The workshop addresses one of the key challenges in the development of NLP applications: bridging a generic framework with domain/task specific requirements. The issue reduces to the problem of customization of linguistic software and the degree to which this effort can be limited once a given component (i.e., grammar, lexicon, thesaurus, interpreter, tagger, etc.) is used across applications and across domains.
As natural language products play an increasingly more prominent role in the market for knowledge management, information extraction, search and navigation, the suppliers of technologies still struggle with the ability to produce high-quality software which can be deployed to new domains and relatively similar tasks in a short time within budget.
The issue of genericity versus specificity plays out in a number of areas; the key to solving the problem is that of identifying whether there is a particular locus to the dilemma: the architecture of the system, the language resources, the application components.
The problem of customization directly affects the architecture, the development process as well as the evaluation benchmarks for NLP systems. Although the notion of "knowledge bottleneck" has been essentially attached to NLP systems relying on knowledge representation strategies, even statistical NLP systems suffer from a customization problem.
The goal of the workshop is to emphasize the tension as well as the potential for crossfertilization between knowledge-based and corpus-based approaches to customization. While both approaches are needed, the key issue is how to reconcile potential contrasts and define the optimal balance between the two in order to maximise benefits for the content creation/management/delivery applications of focus, e.g. categorization, search, navigation, retrieval, extraction, personalization, generation etc.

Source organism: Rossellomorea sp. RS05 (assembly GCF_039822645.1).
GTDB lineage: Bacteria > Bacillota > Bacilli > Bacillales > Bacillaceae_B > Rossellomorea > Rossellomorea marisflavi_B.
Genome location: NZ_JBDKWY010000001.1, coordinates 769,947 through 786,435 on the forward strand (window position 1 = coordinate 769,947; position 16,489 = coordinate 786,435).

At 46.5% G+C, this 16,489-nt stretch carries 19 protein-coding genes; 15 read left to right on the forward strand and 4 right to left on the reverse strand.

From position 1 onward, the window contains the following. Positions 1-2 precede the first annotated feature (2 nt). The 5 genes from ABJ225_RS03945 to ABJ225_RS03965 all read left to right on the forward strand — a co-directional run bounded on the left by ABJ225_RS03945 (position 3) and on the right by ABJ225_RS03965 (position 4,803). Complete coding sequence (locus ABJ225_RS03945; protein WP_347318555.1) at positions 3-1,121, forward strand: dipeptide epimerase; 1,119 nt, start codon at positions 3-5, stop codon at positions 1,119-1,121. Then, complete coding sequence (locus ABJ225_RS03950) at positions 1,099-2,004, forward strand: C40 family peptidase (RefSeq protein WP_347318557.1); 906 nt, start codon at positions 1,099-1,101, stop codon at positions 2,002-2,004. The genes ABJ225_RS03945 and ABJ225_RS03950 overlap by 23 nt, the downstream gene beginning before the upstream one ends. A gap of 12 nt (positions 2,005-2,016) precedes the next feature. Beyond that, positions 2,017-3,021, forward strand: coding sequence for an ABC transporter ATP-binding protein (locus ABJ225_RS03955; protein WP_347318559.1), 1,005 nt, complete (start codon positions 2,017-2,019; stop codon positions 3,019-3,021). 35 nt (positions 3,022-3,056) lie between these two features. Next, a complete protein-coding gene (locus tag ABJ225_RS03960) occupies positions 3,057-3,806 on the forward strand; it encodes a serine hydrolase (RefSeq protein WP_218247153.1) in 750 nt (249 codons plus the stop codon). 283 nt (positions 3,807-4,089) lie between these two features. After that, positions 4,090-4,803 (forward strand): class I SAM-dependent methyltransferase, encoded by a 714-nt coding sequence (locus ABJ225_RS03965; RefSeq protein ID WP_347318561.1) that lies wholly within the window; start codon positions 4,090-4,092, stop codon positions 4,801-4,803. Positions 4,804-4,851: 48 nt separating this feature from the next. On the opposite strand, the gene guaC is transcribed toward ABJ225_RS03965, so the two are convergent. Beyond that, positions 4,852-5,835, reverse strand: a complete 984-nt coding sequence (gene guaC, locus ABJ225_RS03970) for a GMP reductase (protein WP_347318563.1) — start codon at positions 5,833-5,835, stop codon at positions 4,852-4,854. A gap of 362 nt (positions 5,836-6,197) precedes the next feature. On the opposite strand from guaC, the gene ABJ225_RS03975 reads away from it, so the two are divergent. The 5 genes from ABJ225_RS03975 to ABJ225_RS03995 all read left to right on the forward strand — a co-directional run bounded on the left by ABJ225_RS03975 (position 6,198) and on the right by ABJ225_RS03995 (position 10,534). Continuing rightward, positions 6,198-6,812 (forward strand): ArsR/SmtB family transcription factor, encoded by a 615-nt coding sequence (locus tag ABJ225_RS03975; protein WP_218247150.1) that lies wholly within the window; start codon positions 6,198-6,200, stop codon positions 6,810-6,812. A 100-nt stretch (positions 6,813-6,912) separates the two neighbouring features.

The workshop aims at bringing together people from both academia and industry to address the variety of topics in the areas of customization, knowledge representation and acquisition, and metrics for measuring complexity. We invite submissions of papers in all areas of customization of NLP components, including, but not limited to, the following topics:
Papers should be submitted electronically to firstname.lastname@example.org and should be in Word or postscript format. Papers should be no longer than 3,000 words, including the abstract. Contributors should also provide their affiliation and email contact.
Presentations will be allotted 20 minutes, followed by a 10 minute discussion.
Upon notification of acceptance, authors will be provided with the LREC stylesheet and make any necessary reformatting for the camera-ready version to be published in the proceedings.
|Deadline for workshop submission||25th February 2002|
|Notification of acceptance||15th March 2002|
|Final version of paper for workshop proceedings||8th April 2002|
|Workshop||28th May 2002 (morning session)|
|Evelyne Viegas||Microsoft Corporationemail@example.com|
|Antonio Sanfilippo||Sra Internationalfirstname.lastname@example.org|
|Robert Knippen||LingoMotors Inc.||email@example.com|
|Saliha Azzam||Microsoft Corporationfirstname.lastname@example.org|
|Piek Vossen||Irion Technologies||-|
|Remi Zajac||Systran Corporation||-|
For any further questions related to the workshop, please email Federica Busa, email@example.com